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Assessing taste and visual perception of Mn(II) and Mn(IV) (PDF)

  • Author(s): Sain, Amanda E.; Griffin, Ashley; Dietrich, Andrea M.
  • Publications: Journal - American Water Works Association
  • Issue Date: January 2014
  • Volume / Number: 106, Number 1
  • Page(s): E32-E40
  • DOI:
  • Product Number: JAW_0079043
Full Text: pdf
Expanded Summary: pdf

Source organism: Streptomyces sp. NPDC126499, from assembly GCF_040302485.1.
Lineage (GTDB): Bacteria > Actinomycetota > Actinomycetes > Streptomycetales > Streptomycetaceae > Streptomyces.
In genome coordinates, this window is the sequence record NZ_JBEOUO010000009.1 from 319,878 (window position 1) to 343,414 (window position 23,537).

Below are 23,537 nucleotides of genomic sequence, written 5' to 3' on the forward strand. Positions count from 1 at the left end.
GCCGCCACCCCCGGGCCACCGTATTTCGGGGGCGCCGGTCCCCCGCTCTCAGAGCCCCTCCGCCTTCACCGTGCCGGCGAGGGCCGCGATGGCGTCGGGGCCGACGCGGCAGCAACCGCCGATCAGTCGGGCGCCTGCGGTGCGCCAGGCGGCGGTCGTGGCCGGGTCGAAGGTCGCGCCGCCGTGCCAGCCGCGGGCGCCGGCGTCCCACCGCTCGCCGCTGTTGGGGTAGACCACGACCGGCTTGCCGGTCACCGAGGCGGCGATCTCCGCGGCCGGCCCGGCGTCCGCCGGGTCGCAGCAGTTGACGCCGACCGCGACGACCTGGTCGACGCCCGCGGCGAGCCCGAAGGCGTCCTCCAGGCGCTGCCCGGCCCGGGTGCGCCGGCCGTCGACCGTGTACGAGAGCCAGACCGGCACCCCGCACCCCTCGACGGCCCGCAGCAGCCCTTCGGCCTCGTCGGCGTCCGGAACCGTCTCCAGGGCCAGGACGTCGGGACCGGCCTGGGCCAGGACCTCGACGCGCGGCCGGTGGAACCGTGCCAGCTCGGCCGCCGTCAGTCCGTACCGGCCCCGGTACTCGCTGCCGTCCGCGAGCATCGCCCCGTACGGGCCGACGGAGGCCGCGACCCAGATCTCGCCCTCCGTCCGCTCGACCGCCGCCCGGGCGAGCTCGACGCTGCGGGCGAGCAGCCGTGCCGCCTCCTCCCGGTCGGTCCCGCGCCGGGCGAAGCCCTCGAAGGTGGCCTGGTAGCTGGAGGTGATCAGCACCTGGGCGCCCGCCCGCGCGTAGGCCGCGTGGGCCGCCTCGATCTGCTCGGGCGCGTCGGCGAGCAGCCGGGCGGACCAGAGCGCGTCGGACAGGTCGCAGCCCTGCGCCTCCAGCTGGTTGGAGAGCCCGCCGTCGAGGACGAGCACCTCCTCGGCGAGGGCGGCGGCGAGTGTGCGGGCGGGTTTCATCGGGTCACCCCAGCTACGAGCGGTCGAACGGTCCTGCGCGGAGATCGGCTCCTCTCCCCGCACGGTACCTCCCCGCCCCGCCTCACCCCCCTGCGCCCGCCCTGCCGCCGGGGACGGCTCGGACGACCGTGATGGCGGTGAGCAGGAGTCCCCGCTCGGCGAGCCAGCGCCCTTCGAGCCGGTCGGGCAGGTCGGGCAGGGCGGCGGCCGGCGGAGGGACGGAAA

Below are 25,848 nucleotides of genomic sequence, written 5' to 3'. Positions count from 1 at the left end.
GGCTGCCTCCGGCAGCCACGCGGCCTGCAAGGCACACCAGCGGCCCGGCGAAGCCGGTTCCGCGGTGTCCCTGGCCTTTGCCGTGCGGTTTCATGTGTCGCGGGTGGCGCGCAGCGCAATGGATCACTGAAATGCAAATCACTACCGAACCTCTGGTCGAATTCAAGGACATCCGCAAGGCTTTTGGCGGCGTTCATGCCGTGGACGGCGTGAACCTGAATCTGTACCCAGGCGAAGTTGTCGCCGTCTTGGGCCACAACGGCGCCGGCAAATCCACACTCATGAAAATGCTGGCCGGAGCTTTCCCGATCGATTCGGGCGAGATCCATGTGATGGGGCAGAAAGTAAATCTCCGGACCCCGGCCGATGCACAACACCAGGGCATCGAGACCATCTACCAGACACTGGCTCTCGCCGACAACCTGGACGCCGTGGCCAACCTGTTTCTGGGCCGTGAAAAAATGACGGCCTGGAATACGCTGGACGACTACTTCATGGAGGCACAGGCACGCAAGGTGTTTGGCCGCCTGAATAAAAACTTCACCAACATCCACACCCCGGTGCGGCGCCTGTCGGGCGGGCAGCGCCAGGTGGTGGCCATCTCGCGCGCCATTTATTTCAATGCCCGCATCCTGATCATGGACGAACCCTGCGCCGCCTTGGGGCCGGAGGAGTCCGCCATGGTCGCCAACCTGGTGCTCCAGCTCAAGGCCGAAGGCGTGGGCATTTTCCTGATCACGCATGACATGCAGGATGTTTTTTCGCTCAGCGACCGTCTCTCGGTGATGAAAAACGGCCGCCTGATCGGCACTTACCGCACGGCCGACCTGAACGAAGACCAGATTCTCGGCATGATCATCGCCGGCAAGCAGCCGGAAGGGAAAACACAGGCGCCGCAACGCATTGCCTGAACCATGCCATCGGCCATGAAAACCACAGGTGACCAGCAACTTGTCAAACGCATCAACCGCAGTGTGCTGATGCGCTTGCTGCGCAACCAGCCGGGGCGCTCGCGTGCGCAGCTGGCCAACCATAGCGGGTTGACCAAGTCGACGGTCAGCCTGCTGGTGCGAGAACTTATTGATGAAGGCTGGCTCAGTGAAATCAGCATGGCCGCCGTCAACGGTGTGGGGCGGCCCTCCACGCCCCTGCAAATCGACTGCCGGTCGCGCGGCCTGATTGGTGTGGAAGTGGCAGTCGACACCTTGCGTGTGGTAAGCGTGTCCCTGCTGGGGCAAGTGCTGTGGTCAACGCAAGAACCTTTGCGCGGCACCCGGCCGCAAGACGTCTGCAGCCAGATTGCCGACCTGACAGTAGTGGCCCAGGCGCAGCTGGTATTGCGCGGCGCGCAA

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The US Environmental Protection Agency secondary maximum contaminant level (SMCL) for manganese (Mn) is 0.05 mg/L, reportedly because of bitter metallic taste, black-brown particles in water, and black-brown discoloration of fixtures and laundry. This study revisited visual and taste thresholds for Mn(II) and Mn(IV) using one-in-five, one-in-three, and triangle tests for concentrations from 0.005 to 506 mg/L. Results showed that Mn(II) and Mn(IV) do not taste significantly different from distilled water at 0.05 mg/L Mn. The population taste threshold for Mn(II) from manganese sulfate is > 1,000 times the SMCL; the threshold concentration is 75-100 mg/L Mn(II) and likely is influenced by both sulfate and Mn(II) taste contribution. Aqueous Mn(II) is colorless at 0.05 mg/L and remains visually undetectable at concentrations as high as 506 mg/L; Mn(IV) is visually detectable in water at concentrations as low as 0.005 mg/L. Findings suggest that consumers cannot detect Mn(II) concentrations above the SMCL by taste or sight and that bitter and metallic descriptors for 0.05 mg/L Mn are unwarranted.

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